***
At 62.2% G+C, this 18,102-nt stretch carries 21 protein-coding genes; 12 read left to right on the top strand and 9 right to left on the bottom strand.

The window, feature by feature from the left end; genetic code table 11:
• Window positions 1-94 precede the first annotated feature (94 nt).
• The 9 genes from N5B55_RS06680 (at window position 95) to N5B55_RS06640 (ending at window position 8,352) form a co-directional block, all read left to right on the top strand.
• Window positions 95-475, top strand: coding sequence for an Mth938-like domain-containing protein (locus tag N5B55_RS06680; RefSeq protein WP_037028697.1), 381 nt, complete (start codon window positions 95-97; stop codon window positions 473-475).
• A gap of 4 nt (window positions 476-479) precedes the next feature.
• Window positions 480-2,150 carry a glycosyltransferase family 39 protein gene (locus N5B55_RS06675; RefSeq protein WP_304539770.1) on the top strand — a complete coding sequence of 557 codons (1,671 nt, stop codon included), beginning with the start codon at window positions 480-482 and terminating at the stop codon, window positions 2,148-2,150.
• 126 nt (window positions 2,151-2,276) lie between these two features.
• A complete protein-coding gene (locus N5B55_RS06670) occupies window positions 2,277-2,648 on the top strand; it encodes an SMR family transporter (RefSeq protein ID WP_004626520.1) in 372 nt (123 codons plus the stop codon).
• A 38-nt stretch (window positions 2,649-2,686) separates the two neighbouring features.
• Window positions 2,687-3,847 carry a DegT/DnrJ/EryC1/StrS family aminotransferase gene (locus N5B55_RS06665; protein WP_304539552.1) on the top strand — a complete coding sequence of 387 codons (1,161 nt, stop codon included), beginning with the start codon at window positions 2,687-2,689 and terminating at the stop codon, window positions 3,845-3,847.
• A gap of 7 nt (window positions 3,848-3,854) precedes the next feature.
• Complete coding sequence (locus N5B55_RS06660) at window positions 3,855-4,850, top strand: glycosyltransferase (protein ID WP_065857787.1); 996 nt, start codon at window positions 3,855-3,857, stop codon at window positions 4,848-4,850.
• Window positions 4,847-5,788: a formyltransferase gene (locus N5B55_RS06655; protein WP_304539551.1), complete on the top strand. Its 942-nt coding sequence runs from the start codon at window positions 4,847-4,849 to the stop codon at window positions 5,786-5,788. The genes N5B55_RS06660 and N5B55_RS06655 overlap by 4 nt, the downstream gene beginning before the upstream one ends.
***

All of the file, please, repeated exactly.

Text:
At 62.2% G+C, this 18,102-nt stretch carries 21 protein-coding genes; 12 read left to right on the top strand and 9 right to left on the bottom strand.

The window, feature by feature from the left end; genetic code table 11:
• Window positions 1-94 precede the first annotated feature (94 nt).
• The 9 genes from N5B55_RS06680 (at window position 95) to N5B55_RS06640 (ending at window position 8,352) form a co-directional block, all read left to right on the top strand.
• Window positions 95-475, top strand: coding sequence for an Mth938-like domain-containing protein (locus tag N5B55_RS06680; RefSeq protein WP_037028697.1), 381 nt, complete (start codon window positions 95-97; stop codon window positions 473-475).
• A gap of 4 nt (window positions 476-479) precedes the next feature.
• Window positions 480-2,150 carry a glycosyltransferase family 39 protein gene (locus N5B55_RS06675; RefSeq protein WP_304539770.1) on the top strand — a complete coding sequence of 557 codons (1,671 nt, stop codon included), beginning with the start codon at window positions 480-482 and terminating at the stop codon, window positions 2,148-2,150.
• 126 nt (window positions 2,151-2,276) lie between these two features.
• A complete protein-coding gene (locus N5B55_RS06670) occupies window positions 2,277-2,648 on the top strand; it encodes an SMR family transporter (RefSeq protein ID WP_004626520.1) in 372 nt (123 codons plus the stop codon).
• A 38-nt stretch (window positions 2,649-2,686) separates the two neighbouring features.
• Window positions 2,687-3,847 carry a DegT/DnrJ/EryC1/StrS family aminotransferase gene (locus N5B55_RS06665; protein WP_304539552.1) on the top strand — a complete coding sequence of 387 codons (1,161 nt, stop codon included), beginning with the start codon at window positions 2,687-2,689 and terminating at the stop codon, window positions 3,845-3,847.
• A gap of 7 nt (window positions 3,848-3,854) precedes the next feature.
• Complete coding sequence (locus N5B55_RS06660) at window positions 3,855-4,850, top strand: glycosyltransferase (protein ID WP_065857787.1); 996 nt, start codon at window positions 3,855-3,857, stop codon at window positions 4,848-4,850.
• Window positions 4,847-5,788: a formyltransferase gene (locus N5B55_RS06655; protein WP_304539551.1), complete on the top strand. Its 942-nt coding sequence runs from the start codon at window positions 4,847-4,849 to the stop codon at window positions 5,786-5,788. The genes N5B55_RS06660 and N5B55_RS06655 overlap by 4 nt, the downstream gene beginning before the upstream one ends.